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Timothy D. Easley / AP

The Republican Study Committee discussed the changes they want made to the Medicaid and tax credit provisions of the House health care bill with Vice President Mike Pence on Wednesday.

They didn't get any solid commitments from the administration, but Chairman Mark Walker told reporters after the meeting that "we're as hopeful as we've ever been." Rep. Ted Yoho, who's also a member of the hardliner House Freedom Caucus, told reporters that "there's going to be more changes" to the bill.

Here's what the RSC wants to see changed in the Rules Committee next week, before the bill reaches the House floor:

  • Move up the freeze in Medicaid expansion enrollment from January 2020 to January 2018. (Walker said bumping up the freeze just one year could potentially be a compromise.)
  • Add work requirements for able-bodied, childless adults in Medicaid.
  • Reduce Medicaid per-capita funding growth rates so they don't exceed historical rates.
  • Slow the tax credit growth rate, ensure they are "fiscally responsible and promote work."
  • Expand what health savings accounts can be used for, especially for paying premiums.
  • Make sure all Obamacare taxes are repealed "as soon as possible." Right now, most are repealed beginning in 2018.

Go deeper

2 hours ago - World

Special report: Trump's U.S.-China transformation

Illustration: Aïda Amer/Axios

President Trump began his term by launching the trade war with China he had promised on the campaign trail. By mid-2020, however, Trump was no longer the public face of China policy-making as he became increasingly consumed with domestic troubles, giving his top aides carte blanche to pursue a cascade of tough-on-China policies.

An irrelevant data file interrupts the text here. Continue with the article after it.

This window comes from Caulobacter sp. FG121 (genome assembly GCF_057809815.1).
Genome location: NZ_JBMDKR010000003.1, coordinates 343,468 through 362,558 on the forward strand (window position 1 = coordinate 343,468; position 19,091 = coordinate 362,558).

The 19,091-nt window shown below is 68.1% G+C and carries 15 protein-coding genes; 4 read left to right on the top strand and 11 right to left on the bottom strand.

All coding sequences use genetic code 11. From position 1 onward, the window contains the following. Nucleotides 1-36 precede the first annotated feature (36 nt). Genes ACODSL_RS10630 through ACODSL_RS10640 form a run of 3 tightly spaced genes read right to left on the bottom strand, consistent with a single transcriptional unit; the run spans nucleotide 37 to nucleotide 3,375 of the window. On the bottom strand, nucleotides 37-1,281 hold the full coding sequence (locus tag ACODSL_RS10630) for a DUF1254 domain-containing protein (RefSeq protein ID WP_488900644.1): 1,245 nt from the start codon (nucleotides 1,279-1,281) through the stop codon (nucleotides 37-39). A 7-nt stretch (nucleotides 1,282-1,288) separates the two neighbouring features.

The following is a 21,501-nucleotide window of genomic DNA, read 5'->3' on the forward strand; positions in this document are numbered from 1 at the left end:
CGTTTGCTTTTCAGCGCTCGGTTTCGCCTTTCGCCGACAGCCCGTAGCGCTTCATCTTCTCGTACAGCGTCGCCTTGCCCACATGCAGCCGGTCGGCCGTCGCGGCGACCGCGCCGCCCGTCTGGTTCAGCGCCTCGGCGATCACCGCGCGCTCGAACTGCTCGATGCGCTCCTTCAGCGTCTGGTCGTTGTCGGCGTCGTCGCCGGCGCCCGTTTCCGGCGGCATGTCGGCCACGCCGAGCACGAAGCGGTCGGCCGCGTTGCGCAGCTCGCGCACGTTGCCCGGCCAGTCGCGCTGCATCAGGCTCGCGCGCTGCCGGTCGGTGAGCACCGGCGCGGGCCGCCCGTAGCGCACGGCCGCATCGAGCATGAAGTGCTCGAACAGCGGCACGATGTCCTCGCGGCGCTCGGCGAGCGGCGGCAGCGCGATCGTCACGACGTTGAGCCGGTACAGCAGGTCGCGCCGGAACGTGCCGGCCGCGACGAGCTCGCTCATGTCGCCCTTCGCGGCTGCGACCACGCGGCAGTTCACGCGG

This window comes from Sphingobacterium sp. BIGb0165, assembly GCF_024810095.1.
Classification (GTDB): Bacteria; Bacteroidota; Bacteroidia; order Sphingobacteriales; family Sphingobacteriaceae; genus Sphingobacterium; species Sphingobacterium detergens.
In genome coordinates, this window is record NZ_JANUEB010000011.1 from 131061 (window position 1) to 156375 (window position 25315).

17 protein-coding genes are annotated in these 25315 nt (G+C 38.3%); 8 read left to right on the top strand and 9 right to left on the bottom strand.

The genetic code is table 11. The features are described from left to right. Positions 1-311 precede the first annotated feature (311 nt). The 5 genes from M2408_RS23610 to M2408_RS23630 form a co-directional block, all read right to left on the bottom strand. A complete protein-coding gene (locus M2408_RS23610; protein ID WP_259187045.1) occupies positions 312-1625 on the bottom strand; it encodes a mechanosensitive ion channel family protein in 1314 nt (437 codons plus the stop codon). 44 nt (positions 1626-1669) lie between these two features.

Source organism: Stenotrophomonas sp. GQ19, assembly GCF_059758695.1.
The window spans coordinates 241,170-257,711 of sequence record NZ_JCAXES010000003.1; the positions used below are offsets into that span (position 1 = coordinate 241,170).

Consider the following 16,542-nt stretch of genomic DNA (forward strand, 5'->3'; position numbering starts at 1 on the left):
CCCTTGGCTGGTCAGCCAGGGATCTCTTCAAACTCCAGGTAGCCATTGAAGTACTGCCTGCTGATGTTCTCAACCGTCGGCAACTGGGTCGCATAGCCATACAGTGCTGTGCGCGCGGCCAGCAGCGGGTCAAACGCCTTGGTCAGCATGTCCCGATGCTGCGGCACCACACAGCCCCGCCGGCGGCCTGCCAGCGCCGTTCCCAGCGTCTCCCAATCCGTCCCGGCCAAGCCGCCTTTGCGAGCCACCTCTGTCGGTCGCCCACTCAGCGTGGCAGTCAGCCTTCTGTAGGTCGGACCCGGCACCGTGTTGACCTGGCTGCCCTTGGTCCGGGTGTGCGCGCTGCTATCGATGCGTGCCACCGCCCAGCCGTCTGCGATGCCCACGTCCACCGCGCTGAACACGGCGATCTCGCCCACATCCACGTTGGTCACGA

Why it matters: Trump alone did not reshape the China relationship. But his trade war shattered global norms, paving the way for administration officials to pursue policies that just a few years earlier would have been unthinkable.

McConnell: Trump "provoked" Capitol mob

Senate Majority Leader Mitch McConnell (R-Ky.) said on Tuesday that the pro-Trump mob that stormed the U.S. Capitol on Jan. 6 was "provoked by the president and other powerful people."

Why it matters: Trump was impeached by the House last week for "incitement of insurrection." McConnell has not said how he will vote in Trump's coming Senate impeachment trial, but sources told Axios' Mike Allen that the chances of him voting to convict are higher than 50%.

3 hours ago - Politics & Policy

GOP leaders skip Trump sendoff in favor of church with Biden

House Speaker Nancy Pelosi (D-Calif.), Senate Majority Leader Mitch McConnell (R-Ky.), Senate Minority Leader Chuck Schumer (D-N.Y.) and House Minority Leader Kevin McCarthy (R-Calif.) in July. Photo by Erin Scott-Pool/Getty Images

Congressional leaders, including House GOP leader Kevin McCarthy and Senate Majority Leader Mitch McConnell, will skip President Trump's departure ceremony in Maryland tomorrow morning in favor of attending mass with incoming President Joe Biden ahead of his inauguration, congressional sources familiar with their plans tell Axios.

Why it matters: Their decision is a clear sign of unity before Biden takes the oath of office.